Seafarer’s Fears
Ann Summerville

“Backbreaking work.” Leo said hauling another crate on to the ship.

John swung a box. “It’s not too bad. Anyway we’ll be leaving with the next tide.

Behind them voices were raised.

“Why can’t I take all my luggage?” Said the young man wearing a bowler hat.

“Well Sir. She seems a mighty ship . . .”

“Look here. I’m a banker.” He squared his shoulders. “An important banker I might add.”

“. . .yet” continued the sailor. “it cannot hold any more cargo.” He raised the flat of his hand for emphasis and rubbed his long grey beard. “Nothing I can do. Rules is rules.” The sailor turned and walked the gang plank leaving behind the bewildered banker.

“I’ll give this bag of coins to anyone who will get my luggage on the boat.” The banker raised his arm dangling a coin purse from his fingers.”

“’Ow much d’you think’s in there John?”

“Dunno. Doesn’t matter does it? we’re full.”

Leo bit his lip. Maybe it’s enough so’s I can miss the next trip back here.”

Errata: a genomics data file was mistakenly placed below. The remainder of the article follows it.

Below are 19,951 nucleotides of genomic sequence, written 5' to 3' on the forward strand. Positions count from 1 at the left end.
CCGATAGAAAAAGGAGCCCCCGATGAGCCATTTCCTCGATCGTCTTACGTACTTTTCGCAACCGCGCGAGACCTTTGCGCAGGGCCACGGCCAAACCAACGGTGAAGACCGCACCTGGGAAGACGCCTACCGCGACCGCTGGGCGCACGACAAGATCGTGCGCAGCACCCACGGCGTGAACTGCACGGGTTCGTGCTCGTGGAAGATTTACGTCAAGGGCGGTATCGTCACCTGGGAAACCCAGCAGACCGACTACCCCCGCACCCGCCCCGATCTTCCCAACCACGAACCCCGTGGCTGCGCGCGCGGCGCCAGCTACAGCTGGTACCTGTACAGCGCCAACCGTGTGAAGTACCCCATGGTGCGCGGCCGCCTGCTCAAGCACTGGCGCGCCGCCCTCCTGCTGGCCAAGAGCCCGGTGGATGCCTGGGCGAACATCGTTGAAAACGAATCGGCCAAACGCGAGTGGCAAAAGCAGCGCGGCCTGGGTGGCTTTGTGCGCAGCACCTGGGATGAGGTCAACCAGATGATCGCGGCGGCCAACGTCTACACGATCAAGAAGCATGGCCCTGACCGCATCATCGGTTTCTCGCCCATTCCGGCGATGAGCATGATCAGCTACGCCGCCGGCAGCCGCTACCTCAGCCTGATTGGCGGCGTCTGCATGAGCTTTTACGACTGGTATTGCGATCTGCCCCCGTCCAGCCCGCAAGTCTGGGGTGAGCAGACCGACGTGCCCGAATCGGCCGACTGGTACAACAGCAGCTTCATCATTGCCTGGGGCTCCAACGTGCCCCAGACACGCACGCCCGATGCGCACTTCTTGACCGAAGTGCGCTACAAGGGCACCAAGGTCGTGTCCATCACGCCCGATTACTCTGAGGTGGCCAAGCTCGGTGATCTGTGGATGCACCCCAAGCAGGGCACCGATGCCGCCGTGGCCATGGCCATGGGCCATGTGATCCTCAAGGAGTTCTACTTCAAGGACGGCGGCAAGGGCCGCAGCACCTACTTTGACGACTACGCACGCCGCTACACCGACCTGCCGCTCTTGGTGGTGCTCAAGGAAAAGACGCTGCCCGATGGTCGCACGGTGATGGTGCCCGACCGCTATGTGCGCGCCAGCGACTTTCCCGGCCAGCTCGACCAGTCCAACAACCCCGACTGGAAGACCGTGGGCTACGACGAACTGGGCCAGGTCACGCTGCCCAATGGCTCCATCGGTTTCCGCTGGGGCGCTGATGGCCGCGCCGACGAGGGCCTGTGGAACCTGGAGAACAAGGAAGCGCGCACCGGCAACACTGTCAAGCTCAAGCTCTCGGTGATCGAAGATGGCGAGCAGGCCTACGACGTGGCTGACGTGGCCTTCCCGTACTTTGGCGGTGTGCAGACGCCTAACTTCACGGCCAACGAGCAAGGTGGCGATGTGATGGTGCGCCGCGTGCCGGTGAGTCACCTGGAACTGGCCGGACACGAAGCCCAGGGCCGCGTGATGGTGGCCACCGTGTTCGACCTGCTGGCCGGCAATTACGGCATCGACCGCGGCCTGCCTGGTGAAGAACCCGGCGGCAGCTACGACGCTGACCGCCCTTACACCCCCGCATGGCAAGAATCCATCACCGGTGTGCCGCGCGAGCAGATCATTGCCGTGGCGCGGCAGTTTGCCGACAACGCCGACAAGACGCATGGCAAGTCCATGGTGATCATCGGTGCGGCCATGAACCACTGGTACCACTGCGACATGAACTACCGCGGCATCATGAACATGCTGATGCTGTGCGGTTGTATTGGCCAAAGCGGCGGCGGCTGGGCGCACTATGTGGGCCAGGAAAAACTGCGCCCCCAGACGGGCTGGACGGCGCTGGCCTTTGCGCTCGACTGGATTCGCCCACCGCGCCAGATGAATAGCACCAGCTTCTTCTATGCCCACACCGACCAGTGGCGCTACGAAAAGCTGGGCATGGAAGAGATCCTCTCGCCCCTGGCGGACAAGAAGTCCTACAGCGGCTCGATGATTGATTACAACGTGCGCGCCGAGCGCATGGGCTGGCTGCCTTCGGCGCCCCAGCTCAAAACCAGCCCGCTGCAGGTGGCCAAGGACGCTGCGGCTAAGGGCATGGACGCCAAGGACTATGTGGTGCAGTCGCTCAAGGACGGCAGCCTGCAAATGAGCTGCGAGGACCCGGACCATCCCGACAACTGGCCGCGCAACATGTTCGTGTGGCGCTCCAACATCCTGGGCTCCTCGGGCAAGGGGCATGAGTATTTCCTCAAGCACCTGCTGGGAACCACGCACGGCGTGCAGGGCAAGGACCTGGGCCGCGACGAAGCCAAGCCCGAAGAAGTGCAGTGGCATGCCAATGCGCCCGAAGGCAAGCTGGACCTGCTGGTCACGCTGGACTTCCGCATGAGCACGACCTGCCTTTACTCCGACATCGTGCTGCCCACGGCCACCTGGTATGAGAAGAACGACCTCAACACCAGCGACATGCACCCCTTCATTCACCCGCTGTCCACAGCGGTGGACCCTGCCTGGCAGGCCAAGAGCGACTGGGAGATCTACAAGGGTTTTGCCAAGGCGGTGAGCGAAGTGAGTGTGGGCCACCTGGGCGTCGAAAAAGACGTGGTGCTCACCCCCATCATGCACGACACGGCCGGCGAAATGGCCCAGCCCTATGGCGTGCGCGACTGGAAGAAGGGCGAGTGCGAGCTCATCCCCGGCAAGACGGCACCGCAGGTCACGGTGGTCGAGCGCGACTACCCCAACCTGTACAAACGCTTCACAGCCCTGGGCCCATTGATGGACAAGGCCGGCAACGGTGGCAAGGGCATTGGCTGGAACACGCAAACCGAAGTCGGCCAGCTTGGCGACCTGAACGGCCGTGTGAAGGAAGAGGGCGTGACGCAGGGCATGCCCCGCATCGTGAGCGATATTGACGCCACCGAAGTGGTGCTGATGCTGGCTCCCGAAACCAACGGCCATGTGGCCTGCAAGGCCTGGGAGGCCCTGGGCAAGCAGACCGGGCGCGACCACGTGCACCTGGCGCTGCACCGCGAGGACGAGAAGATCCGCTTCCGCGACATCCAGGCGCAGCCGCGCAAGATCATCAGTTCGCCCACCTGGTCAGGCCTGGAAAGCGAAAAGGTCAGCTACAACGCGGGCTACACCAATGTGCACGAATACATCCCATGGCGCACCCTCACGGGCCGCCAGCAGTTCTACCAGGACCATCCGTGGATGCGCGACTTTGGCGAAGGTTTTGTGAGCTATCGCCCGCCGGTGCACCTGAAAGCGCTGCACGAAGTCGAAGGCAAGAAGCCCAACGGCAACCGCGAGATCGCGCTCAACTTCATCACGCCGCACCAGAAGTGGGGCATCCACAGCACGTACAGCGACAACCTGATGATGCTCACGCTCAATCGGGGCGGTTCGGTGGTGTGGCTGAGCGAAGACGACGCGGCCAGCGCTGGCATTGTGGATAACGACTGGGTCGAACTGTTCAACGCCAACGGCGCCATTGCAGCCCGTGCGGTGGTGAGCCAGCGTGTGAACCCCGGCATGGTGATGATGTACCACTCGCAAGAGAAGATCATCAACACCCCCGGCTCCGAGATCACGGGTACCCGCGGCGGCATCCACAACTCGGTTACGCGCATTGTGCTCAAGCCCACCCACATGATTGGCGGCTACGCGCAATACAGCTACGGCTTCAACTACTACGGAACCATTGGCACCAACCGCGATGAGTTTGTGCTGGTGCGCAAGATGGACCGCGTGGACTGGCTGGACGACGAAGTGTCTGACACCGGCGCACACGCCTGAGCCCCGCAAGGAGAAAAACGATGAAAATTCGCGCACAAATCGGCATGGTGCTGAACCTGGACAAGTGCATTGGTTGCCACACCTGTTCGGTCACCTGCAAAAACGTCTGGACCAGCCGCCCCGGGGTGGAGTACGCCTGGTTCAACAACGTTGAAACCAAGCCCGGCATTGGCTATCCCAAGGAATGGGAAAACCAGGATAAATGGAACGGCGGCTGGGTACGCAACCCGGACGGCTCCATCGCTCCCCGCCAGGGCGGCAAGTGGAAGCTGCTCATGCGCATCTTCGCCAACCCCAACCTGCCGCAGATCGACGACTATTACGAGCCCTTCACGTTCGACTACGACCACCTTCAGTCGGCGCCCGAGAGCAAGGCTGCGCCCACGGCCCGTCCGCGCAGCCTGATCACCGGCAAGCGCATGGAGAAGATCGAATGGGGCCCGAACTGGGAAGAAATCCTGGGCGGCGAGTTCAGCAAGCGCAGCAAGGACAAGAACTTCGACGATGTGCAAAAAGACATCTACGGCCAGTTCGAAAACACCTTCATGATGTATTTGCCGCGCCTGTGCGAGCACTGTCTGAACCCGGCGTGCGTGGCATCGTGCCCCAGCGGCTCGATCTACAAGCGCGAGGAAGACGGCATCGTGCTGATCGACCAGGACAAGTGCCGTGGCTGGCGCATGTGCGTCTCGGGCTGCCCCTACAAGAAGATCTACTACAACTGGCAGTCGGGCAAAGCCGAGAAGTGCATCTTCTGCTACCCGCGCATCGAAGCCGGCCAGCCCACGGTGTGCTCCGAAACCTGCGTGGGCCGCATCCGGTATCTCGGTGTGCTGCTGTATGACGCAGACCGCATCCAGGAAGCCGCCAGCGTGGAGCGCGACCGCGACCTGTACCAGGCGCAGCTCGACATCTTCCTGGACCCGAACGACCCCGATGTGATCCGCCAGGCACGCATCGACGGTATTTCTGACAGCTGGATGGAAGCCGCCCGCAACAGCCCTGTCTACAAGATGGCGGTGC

“And you just might get tossed off the ship and left in Singapore.” John hoisted another trunk. “Ever think of that Leo?”

Leo frowned. “It’d be my worst nightmare. You think it’s exciting traveling the world now but . . .” He blinked and lowered his voice. “I’ve been doing this for nigh on 20 years.”

“You’d have less trouble if you lifted properly.” John rippled his biceps. “I learned a lot working in the mines. Built up my strength I did.”

“You mark my words. In a few years you’ll hate it.” Leo shook his head “This is the worst port I’ve ever been in.”

“Hate fresh air? Ever been down a mine have you Leo?” Leo shook his head. “They’re dark and damp and you can’t breath for days when you get up top. Coal dust settles in your lungs.” He tossed the box into the cargo hold. “That’s why I sleep on deck. I can’t abide being in the dark. It would be my . . .”

“Any takers,” called the banker. The purse swung to and throw in the wind.

“Leo!” John called. “Leo come back.” John stepped toward the gang plank watching his friend run toward the dangling purse.

“What’s going on here,” shouted the Captain as his eyes took in the scene. “You lazy old man.” He pointed at Leo. “Don’t bother coming back on board, you’re done - you can rot in Singapore for all I care. And you . . . ” he turned to John. “. . . will spend the night in the hold.”

“. . . worst nightmare,” continued John.


First published: May, 2008
comments to the writer: doorknobs@iceflow.com